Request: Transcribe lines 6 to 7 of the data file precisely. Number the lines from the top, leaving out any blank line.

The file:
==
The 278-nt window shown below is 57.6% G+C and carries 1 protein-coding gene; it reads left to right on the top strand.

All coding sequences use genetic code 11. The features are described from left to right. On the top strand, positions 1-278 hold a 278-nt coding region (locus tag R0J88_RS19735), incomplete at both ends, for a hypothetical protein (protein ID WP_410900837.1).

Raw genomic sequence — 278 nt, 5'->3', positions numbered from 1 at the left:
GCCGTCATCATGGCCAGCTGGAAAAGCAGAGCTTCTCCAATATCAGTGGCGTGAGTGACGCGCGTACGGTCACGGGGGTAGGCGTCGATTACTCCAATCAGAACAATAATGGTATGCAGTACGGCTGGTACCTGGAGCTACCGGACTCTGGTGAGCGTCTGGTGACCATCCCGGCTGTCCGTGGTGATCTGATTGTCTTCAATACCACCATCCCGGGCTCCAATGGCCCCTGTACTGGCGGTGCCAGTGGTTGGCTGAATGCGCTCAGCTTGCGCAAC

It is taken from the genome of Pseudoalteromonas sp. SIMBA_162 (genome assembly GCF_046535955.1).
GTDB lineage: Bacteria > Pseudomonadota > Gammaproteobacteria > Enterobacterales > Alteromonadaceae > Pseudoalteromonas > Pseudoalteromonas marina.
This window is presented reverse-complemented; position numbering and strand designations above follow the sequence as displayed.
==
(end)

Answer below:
GTDB lineage: Bacteria > Pseudomonadota > Gammaproteobacteria > Enterobacterales > Alteromonadaceae > Pseudoalteromonas > Pseudoalteromonas marina.
This window is presented reverse-complemented; position numbering and strand designations above follow the sequence as displayed.